Mike clearly does not like Prods; Bushmills is described as a “tight-arsed little Protestant town” – as opposed to slack-arsed little Papist towns, undoubtedly.

MIke rather sells the tourist short, practically nothing is written of County Londonderry, Tyrone, Armagh – or Fermanagh.  No Belleek, no Marble Arch caves, no Bo Island, no mention of the Lakes.  Enniskillen is described as a “nationalist town” –  the good people of Skin Town must have been keeping the rest of us in the dark all of these years.  Even in County Down (or “Downshire” is you are an aspirant West Briton) thee is no mention of Mount Stewart, or say, Hillsborough – the list could go on, and there’s plenty of info as the Tourist Office.

If Mike’s little book goes to a second edition, a sub-editor should cast a cold eye on it.  The “history” is rubbish (the Ulster Plantation led to Partition apart from anything else, this is the One Big Boat theory of the Plantation.  It was not a complex series of events spread over more than a century involving from south west Scotland, as well as State-run Plantations in west Ulster, the Hugenots, the Moravians, the Quakers as well as a fair number of villains).  The attitude to the majority of people who live on this geographical expression, is p[atronising (Mike Parker may well be outraged at this assertion, but it is) and to the Ulster Prods is pretty racist.

All of the above may seem like taking a sledgehammer to the proverbial … but there is no reason why GMP should be allowed to add to the gigantic pile of nonsense written by English sentimentalists about, “Ah-land” or the BBC’s “Eye-land”.

Mike Parker isn’t a good enough writer to make the prejudices witty or sardonically memorable.


Editorial – this review was written by Sean McGouran in our paper magazine ‘upstart’




A Few Good Men: An Oral History of Early Gay Porn

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Few men have had as much an effect on gay culture as Vaughn Kincey, Jack Dufault, Jim Hodges, and Chuck Holmes. In the late 1960s and early 70s, they — under the pseudonyms John Summers, Matt Sterling, John Travis, and Bill Clayton — helped pioneer what would become the gay pornography industry. Gay films made by gay men for a gay audience. Driven by the exuberance of gay liberation and profit, they delivered to millions of gay men the first vision of what an out, unashamed gay life might look like.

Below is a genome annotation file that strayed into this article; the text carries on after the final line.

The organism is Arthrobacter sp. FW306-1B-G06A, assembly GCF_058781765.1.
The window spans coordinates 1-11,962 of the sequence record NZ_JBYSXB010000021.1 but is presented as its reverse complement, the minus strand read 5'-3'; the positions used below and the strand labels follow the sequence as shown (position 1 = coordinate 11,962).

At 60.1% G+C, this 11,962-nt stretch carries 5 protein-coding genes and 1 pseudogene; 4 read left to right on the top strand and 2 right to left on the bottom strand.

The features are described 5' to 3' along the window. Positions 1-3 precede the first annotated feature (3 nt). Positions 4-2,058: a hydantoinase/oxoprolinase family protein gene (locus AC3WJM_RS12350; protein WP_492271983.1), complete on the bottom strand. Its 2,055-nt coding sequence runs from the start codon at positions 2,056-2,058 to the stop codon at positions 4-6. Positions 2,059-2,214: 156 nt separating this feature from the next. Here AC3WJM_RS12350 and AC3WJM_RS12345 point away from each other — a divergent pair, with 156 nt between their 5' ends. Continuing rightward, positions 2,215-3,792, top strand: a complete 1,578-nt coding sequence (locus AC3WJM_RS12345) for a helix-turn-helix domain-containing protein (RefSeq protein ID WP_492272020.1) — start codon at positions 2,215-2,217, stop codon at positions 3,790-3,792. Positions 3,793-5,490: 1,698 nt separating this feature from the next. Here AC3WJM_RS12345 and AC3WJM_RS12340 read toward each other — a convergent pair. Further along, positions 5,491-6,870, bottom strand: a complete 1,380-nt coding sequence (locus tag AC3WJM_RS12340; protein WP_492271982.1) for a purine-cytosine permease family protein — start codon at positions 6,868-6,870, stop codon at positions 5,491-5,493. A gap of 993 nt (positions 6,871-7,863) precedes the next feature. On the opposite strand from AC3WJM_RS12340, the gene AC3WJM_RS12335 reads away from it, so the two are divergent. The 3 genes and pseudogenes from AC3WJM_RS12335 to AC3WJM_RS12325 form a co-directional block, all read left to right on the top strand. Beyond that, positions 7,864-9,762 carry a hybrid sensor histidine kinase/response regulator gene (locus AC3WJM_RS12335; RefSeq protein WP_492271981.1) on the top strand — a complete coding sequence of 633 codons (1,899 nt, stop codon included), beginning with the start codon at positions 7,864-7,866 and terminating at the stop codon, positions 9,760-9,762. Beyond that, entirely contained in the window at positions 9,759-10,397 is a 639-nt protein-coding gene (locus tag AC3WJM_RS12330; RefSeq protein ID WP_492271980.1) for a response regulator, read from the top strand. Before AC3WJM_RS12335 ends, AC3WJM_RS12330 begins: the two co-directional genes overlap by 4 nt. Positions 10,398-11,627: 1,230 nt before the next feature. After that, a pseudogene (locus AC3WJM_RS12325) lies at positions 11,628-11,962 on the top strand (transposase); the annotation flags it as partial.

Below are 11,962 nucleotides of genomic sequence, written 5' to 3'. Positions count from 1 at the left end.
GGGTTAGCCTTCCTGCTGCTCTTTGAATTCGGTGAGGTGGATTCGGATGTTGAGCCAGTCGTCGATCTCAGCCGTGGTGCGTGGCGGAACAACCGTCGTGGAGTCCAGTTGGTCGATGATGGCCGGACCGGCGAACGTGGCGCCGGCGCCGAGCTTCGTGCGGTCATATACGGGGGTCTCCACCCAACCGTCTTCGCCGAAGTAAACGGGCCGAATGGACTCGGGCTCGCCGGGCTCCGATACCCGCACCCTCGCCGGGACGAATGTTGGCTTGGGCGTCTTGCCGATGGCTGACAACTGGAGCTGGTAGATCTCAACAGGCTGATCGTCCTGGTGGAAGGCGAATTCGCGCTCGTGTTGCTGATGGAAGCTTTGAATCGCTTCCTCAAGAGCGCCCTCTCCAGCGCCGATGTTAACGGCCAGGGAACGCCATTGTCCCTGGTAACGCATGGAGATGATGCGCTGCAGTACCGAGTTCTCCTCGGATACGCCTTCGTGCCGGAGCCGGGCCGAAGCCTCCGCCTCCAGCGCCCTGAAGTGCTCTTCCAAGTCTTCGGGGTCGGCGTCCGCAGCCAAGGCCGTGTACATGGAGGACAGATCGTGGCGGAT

But 40 years later, they and the risks they took are still largely unknown and unacknowledged.  While working on Seed Money, a documentary about Chuck Holmes — who founded Falcon Studios, and went on to become the most commercially successful of the four — I kept coming back to the risks and adventure of those first years post-Stonewall. Some of these stories made it into the film, which screens this summer at dozens of festivals, including Outfest in Los Angeles on July 13. But some of the best did not. Here, in the words of those who were there is how it all began.

(Interviews have been condensed and edited for clarity.)

VAUGHN KINCEY (“John Summers”, co-founder Falcon Studios): It was just a very small group of us when we started.  It wasn’t that many.  At first, it started off me and John Travis.  We were just shooting pictures and running whorehouses.  And then next came Matt Sterling, which was Jack Dufault.  And then came Chuck [Holmes].

I was working on Sutter Street at an art gallery. I was a curator,  and every lunch time we’d go to Union Square to eat lunch and shop at I. Magnin’s, and you know — sissy shit. This one guy was a school teacher and I think he was holding up stores — you know, he had a gun and he was holding up stores convenience stores to raise money. He told me this story about a place on Castro Street that was a place of frequency: a whorehouse. And mmmmmm… I was interested.

So he took me over. The place was just dark and dingy. And the sissies were flying around there like birds and I thought — My God! Who would want to buy one of these fucking sissies? So we talked and said why don’t we come partners — I can bring in art and sheets and beautiful towels… Two months later we opened our place.

I met Bob Damron [of the Damron Gay Travel Guide].  He used to shoot boys, some of the guys in my business, to put into his catalog.  J. Brian was the one that was the architect of it.  It was calledGolden Boys.

JIM HODGES (“John Travis,” co-founder Falcon Studios): I was probably one of the first in the business.  Bob Mizer [publisher of  [of Physique Pictorial] was down here on West 11th Street in Los Angeles.  We were shooting posing straps. And then it went from posing straps to ‘soft’ nudes [with flaccid penises]. And then it went from ‘soft’ nudes to piano wire holding the penis back —  but hard so it would stay down, not go up.  It was a lot of magazine publishing back then.  That is really where it all started.

JOHN WATERS (“Pope of Trash,” director Pink Flamingos): When I was young there was no legal hardcore porn. What was thought of as porn back then was pin-up magazines like Vim and Vigor and all those Bruce of [LA]. And I used to shoplift them because I was too afraid of buying them. If you call that porn, that was the first porn I saw. I read Candy and Lady Chatterly’s Lover and Henry Miller and I went to all the nudist camp and exploitation movies right up to when hardcore finally became legal.